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Lake Shelbyville, Shelby County

Lake Shelbyville, Shelby County
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DISPLAYING 1 TO 10 OF 633 POSTS
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5/28/22 @ 9:13 AM
FISHING REPORT
CONDITIONS
Partly Sunny
WATER TEMP
56° - 60° F
AIR TEMP
71° - 75° F
Jigaroni
USER SINCE 1/21/03

                           "Sometimes, you take what the spillway gives you."

Never launched my boat the entire week.  Although the fishing on the lake is excellent at the moment (limits of crappie and walleye), the spillway was really good. Given the choice of managing a large boat by yourself, it's often easier to fish the spillway.

Caught tons of fish during the weeklong trip:

Walleye and Saugers:  Caught on Berkeley Power Baits.

Crappie:  Bobby Garland and Spenser Brewer Baits (Sliders and Slabilicious)

White Bass:  Blade Baits, Mepps, small spinnerbaits, and Shadpoles.

Best colors:  Black/blue, Chartreuse and Orange, and Pink with a chartreuse tail.

Flathead Catfish:  Let's call them 'lucky'.  Saw a handful caught on small jigs.  I caught one that weighed in at 25lbs (released) and I saw another at nearly 45lbs.

Spillway discharge rates were low (less than 200 CFS).  This allowed for presentations using 1/8 oz and 3/16 oz jigheads.  Walleyes are currently on an early a.m. bite and again in the late evening on twister tails, sliders, and flukes.  Crappie was closest to the dam discharge area towards the middle.  The west side was best.  Using two 1/8 oz jigs with sliders or slabilicious plastics, it was easy to countdown to approximately 5-6 feet and begin a slow steady retrieve to contact fish suspended at 8 feet in 12 fow.  Catch rate was nearly every cast, several doubles, but there were a lot of small fish to work through to finish with a nice stringers of 10 1/2 to 12-inch crappie.  Keeper rate was 1:8.  Averaged 70-90 crappie per day

The saugers that I caught were on Pink/Pearl or Orange/White 4-inch Powerbaits snap jigged on a 1/4 jig.  My retrieve is aggressive because I'm fishing mid-day and the fish are fairly dormant.  You're targeting 'reflex' strikes versus true bites that will occur in the early morning and evening when they are feeding.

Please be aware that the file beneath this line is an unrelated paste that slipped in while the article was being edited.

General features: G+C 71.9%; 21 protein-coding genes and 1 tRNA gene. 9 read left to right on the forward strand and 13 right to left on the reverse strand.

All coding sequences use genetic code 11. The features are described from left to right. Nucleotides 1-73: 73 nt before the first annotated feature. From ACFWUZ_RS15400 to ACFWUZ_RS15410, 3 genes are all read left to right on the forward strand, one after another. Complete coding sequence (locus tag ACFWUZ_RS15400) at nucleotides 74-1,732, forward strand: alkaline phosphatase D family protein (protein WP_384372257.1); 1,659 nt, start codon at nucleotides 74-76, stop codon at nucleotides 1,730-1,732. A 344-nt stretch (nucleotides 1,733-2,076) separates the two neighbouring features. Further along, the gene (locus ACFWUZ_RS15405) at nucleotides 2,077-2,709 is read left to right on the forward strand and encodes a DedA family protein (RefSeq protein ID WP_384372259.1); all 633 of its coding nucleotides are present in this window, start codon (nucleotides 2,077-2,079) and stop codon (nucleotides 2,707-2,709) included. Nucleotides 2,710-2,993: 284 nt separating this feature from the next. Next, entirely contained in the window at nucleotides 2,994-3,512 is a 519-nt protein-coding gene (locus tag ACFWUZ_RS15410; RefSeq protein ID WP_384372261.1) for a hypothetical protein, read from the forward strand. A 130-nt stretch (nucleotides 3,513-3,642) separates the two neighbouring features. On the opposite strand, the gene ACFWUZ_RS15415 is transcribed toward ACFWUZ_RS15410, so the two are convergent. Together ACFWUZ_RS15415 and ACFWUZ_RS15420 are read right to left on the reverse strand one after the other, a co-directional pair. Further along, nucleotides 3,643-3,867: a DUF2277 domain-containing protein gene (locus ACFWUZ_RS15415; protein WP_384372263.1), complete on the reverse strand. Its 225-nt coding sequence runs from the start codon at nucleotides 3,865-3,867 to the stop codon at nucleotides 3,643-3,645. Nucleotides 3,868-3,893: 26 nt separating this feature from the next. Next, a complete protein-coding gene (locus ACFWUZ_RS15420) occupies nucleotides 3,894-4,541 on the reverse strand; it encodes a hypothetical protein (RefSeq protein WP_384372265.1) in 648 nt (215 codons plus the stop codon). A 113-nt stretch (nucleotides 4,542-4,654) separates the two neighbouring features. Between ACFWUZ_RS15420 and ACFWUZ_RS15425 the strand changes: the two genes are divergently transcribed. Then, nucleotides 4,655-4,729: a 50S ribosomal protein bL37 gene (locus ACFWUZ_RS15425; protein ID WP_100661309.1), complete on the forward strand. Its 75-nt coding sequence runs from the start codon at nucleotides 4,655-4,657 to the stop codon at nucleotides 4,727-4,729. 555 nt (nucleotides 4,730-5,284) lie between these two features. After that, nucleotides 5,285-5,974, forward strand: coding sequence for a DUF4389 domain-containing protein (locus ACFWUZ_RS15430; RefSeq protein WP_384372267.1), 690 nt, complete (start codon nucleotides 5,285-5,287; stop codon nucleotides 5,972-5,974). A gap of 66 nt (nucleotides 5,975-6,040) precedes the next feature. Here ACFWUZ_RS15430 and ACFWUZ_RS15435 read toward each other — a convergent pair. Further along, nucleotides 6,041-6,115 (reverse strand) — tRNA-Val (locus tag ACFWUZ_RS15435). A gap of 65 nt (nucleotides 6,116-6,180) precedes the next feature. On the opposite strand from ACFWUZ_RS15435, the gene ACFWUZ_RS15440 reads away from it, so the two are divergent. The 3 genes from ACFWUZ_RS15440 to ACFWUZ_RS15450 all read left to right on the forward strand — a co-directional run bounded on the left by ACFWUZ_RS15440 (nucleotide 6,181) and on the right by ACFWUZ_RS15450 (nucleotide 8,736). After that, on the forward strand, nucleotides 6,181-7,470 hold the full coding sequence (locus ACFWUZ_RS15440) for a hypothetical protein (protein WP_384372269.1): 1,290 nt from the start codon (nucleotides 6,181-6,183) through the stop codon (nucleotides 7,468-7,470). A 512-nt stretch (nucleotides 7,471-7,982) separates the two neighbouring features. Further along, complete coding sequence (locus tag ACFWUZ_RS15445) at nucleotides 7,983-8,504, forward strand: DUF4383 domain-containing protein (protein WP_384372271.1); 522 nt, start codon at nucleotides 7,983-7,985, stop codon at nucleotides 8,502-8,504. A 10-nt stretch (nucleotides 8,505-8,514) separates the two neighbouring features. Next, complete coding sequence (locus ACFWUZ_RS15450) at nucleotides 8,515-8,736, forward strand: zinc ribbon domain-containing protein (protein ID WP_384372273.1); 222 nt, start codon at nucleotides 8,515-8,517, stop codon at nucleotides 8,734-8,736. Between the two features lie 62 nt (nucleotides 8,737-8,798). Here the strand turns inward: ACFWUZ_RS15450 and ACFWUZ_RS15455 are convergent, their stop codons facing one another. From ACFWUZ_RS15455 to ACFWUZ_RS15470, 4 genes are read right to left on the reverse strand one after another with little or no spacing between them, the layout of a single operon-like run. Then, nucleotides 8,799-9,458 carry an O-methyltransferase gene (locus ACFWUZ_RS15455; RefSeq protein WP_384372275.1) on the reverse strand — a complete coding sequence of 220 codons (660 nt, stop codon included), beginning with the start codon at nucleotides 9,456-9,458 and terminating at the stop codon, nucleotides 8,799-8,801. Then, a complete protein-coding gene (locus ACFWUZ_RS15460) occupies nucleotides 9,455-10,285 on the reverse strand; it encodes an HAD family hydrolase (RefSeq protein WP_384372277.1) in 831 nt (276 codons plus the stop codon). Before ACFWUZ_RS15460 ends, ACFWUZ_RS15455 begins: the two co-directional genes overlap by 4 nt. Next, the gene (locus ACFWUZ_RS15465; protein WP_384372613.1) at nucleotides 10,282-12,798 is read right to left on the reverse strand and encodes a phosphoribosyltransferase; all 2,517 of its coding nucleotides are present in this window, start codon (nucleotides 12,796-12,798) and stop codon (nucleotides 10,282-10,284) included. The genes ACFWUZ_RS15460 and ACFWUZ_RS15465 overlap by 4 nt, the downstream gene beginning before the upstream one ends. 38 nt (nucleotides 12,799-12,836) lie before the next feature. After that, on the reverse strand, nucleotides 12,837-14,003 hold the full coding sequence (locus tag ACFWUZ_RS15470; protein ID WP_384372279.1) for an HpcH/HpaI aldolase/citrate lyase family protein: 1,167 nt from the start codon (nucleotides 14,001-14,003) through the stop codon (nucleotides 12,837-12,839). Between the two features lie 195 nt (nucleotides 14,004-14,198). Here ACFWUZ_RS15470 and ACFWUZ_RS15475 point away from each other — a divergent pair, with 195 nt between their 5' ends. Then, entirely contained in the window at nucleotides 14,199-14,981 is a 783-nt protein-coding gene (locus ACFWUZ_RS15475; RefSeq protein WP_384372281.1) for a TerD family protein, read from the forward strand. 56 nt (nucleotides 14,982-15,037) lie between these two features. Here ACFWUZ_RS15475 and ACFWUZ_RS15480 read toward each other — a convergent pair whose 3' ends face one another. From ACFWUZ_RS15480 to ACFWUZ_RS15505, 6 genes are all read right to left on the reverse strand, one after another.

White Bass fishing was good and they were quality fish averaging 12-16 inches.  They were close to the shore of the main flow when pursuing small baitfish (saw shiners for the first time).  During the day (when there are few fishermen), I walk the shore and cast parallel to shore which is right on the ledge with the low discharge rate.  The bites were crushing, powerful, and fun.  You didn't catch a ton but everyone was in the 1-2.5 lb range.

On Day 1, I sat on the bench and watched both successful and unsuccessful fishermen.  It was easy to determine that the greater level of catch rates were occurring near the face of the dam.  In moving up closer to review more, I could see most fishermen were using minnows and golden roaches fished under bobbers to catch white bass and big crappie.  Being a lure fisherman, I matched the hatch and put on a three-inch shad imitation paddle tail, and retrieved it quickly after counting it down to the 3-5 foot range to make contact with white bass.  It was a good change of pace and a better fight than crappie.

On this trip, the speed of the retrieve determined which species you would make contact with while fishing.  I thought that it was an excellent trip.  Remember, let the guys that are already fishing dictate what you should or shouldn't do before you start fishing.  It'll save you time and put a few more fish on the bank.

Time for the 'honey do' list.  Next trip:  Late June.

5/12/22 @ 6:24 PM
FISHING REPORT
CONDITIONS
Sunny
WATER TEMP
61° - 65° F
AIR TEMP
66° - 70° F
Jigaroni
USER SINCE 1/21/03

Next Trip:  May 18, 2022

Conditions:  Crappie and Walleye 

Phase:  Crappie - Spawning and Walleye - Post Spawn


Now the easy part has come to an end.  I do not fish any species when they are near their spawning beds or spawning.  It's just a preference so this trip will focus on primarily post-spawn walleyes and sauger that drop into in the main lake.

This is the time of year to adapt and try several techniques:

1.  Trolling

2.  Jigging Flats

3.  Casting shoreline

Regarding lake fishing, I will be targeting main lake points and if there are stiff winds, wind-blown shorelines.  These are the best odds.  Fish are hungry now!  You have to be open to trying several techniques to see what works.

I will fish the main lake points and wind-blown shores exclusively for walleyes and sauger.  Twistertails, shallow running crankbaits and a jig and night crawlers are the three best presentions whether you're casting shorelines or slow trolling 6-10 feet of water.  

Make a day of fishing different techniquest to see what the fish prefer.  Try to cover as many techniques as you can during Day 1 to determine how you should fish for the remainder of your trip.I 

Spillway discharge rates will be lower.  Now comes the finesses.  Start with small baits and do your best to find the bite windows which are typically dawn and dusk.

I don't post my catches.  If you can be open to just fishing some the techniques mentioned, you will find that one of them will work on a given day.  Don't be afraid to try different things!


Tight lines,


4/5/22 @ 3:49 PM
FISHING REPORT
CONDITIONS
Partly Sunny
WATER TEMP
40° - 45° F